Marion Bae, FISM News
On Thursday afternoon the United States Supreme Court released their ruling to stay OSHA’s vaccine mandate for all employers with a workforce of 100 or more.
This ruling has been anticipated for months, since President Joe Biden announced his intention to use OSHA, which falls under the Department of Labor, to enforce an employer vaccine mandate on Sept. 9. OSHA published the mandate in the beginning of November but suspended it later that month.
The ruling document notes the legal stages the mandate went through to reach the Supreme Court, our nation’s highest judicial authority. The Fifth Circuit Court of Appeals made the first ruling on the mandate and ordered a stay on Nov. 12, but the Sixth Circuit Court of Appeals overturned the stay in December, allowing the mandate to go back into effect. This brought the argument to the Supreme Court for final judgment.
The ruling document explains that the Supreme Court’s primary concerns, and reasons for the stay, were the unprecedented nature of the mandate and its lack of specificity.
In the arguments for the stay, the Supreme Court laid out the creation of OSHA and emergency temporary standards, including when they are permissible:
Prior to the emergence of COVID–19, the Secretary had used this power just nine times before (and never to issue a rule as broad as this one). Of those nine emergency rules, six were challenged in court, and only one of those was upheld in full.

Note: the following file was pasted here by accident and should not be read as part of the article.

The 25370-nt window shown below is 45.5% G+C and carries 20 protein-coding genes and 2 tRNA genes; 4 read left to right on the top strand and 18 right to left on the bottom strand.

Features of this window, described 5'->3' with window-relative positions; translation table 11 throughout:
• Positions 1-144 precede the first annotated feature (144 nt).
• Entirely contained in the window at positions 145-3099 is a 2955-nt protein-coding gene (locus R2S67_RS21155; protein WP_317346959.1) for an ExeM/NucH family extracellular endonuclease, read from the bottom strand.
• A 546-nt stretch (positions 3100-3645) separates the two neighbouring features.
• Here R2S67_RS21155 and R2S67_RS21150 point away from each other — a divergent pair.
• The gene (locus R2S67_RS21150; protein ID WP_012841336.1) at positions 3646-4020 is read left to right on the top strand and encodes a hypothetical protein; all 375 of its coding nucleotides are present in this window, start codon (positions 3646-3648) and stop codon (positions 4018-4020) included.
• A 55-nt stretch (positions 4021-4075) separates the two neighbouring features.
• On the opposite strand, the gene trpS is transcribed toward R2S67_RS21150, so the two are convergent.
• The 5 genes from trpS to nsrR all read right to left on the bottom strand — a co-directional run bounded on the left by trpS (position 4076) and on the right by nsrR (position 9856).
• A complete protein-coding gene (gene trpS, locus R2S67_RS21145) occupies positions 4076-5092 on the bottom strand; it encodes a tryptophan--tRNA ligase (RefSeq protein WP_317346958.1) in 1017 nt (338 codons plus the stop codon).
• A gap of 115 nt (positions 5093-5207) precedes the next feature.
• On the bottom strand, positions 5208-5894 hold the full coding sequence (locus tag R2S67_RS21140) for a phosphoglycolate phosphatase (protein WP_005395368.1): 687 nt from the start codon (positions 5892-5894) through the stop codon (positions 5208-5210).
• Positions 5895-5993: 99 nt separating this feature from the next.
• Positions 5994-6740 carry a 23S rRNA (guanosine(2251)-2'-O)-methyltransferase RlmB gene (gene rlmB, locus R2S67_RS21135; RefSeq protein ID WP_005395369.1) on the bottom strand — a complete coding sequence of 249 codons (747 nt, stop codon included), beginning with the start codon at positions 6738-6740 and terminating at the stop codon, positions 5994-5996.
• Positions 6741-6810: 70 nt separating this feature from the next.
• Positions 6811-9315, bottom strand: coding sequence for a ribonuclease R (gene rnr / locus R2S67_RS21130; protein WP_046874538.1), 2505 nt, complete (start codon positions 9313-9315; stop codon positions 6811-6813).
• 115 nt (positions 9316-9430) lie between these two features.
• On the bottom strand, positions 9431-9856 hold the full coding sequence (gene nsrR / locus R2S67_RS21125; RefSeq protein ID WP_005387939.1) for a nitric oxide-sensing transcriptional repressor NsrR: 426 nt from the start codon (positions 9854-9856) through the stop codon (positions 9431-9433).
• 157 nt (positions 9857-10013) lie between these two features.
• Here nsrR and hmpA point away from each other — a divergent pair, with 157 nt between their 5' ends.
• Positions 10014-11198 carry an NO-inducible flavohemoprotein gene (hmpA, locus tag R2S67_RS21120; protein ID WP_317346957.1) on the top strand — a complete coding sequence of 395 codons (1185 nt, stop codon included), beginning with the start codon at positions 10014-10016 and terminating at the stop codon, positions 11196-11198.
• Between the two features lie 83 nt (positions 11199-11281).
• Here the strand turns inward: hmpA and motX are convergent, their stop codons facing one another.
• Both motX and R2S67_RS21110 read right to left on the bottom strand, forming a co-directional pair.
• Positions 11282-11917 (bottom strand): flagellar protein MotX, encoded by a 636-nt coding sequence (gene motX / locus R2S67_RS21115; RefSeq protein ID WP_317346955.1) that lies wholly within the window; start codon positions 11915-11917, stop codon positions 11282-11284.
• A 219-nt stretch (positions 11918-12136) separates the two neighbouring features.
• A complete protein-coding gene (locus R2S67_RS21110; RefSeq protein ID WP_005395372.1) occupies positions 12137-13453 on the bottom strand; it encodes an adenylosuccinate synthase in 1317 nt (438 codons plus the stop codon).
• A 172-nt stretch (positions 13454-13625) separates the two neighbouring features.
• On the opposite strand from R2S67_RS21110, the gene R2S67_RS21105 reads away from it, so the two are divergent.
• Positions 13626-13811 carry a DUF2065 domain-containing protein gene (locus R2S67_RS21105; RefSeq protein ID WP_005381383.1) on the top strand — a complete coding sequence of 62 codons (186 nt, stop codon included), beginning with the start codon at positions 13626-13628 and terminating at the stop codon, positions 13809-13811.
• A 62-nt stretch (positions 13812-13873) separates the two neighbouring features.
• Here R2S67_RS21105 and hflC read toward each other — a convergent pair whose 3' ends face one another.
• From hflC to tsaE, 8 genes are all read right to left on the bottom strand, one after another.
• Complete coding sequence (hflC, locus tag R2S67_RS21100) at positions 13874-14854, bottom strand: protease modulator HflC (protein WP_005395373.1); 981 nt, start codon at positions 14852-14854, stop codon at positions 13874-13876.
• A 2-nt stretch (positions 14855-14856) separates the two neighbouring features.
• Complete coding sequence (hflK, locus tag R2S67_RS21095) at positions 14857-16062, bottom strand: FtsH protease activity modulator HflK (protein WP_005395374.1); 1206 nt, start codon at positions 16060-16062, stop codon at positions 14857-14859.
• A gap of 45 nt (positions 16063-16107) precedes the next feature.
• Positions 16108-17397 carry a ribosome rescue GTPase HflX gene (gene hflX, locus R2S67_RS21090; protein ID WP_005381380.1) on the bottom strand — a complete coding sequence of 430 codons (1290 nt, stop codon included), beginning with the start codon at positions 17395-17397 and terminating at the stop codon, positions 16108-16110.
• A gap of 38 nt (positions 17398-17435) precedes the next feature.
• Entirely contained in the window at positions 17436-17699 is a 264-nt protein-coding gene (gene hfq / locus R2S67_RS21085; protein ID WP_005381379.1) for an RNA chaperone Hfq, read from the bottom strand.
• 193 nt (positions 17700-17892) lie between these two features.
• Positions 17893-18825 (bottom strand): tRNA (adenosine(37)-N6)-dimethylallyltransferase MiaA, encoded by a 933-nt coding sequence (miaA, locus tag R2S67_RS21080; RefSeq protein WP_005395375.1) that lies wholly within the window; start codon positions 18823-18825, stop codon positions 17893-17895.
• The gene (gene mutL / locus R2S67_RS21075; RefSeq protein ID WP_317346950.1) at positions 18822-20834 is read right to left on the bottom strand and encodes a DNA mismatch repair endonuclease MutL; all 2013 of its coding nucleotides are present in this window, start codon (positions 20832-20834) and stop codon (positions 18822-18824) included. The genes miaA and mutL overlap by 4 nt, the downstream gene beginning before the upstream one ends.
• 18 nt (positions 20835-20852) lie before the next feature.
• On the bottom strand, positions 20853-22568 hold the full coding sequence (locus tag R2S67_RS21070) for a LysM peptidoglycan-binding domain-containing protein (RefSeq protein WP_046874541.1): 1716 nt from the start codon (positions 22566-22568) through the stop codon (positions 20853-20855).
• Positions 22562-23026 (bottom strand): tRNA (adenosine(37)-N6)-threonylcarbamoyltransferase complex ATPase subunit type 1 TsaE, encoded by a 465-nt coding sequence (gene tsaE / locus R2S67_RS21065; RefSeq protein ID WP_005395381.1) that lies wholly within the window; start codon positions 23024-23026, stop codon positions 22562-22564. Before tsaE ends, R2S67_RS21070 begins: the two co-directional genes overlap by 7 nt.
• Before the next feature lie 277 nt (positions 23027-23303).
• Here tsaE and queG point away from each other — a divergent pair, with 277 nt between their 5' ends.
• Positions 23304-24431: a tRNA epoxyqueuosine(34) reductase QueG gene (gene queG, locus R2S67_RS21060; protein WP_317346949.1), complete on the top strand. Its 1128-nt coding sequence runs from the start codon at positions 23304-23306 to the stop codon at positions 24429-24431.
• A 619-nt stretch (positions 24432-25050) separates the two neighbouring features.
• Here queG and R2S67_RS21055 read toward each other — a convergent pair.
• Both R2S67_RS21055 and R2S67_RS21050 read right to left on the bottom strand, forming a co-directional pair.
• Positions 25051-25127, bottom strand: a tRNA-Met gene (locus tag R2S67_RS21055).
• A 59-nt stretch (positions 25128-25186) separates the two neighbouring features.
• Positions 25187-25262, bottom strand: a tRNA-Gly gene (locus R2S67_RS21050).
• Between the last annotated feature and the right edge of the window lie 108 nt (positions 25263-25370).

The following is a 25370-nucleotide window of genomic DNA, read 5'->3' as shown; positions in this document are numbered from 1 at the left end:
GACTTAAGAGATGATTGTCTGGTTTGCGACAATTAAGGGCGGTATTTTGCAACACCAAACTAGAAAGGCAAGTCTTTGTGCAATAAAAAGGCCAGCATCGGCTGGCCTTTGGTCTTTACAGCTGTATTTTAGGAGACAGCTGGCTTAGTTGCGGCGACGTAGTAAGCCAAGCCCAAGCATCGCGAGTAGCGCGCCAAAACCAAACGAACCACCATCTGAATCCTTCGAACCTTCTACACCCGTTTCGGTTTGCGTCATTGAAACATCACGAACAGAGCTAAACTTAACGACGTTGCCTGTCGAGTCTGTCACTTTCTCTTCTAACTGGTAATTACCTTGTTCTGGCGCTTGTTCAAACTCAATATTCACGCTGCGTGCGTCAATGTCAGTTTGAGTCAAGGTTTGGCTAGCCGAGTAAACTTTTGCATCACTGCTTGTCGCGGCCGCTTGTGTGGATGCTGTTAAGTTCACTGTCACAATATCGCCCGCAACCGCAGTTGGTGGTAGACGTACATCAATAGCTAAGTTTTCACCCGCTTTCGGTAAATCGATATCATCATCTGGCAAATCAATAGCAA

In regard to the broad aspect of the mandate, the document says, “There are narrow exemptions for employees who work remotely ‘100 percent of the time’ or who ‘work exclusively outdoors,’ but those exemptions are largely illusory.” The argument continues by saying the mandate “draws no distinctions based on industry or risk of exposure to COVID–19.”
The Court did not hold back from saying what they thought of the mandate in regard to its impact on Americans:
The Secretary has ordered 84 million Americans to either obtain a COVID–19 vaccine or undergo weekly medical testing at their own expense. This is no ‘everyday exercise of federal power’…It is instead a significant encroachment into the lives—and health—of a vast number of employees.
In a separate ruling, however, the Court ruled that a vaccine mandate would be appropriate in certain working situations. The justices ruled in Biden vs. Missouri that the HHS was within its jurisdiction in requiring any facility that receives Medicare or Medicaid funding to require vaccines for all employees.
The reasoning behind the difference is that the Court believed that the health care mandate was in direct relation with the facilities being able to properly protect those they came in contact with. The ruling read:
Ensuring that providers take steps to avoid transmitting a dangerous virus to their patients is consistent with the fundamental principle of the medical profession: first, do no harm. It would be the “very opposite of efficient and effective administration for a facility that is supposed to make people well to make them sick with COVID–19.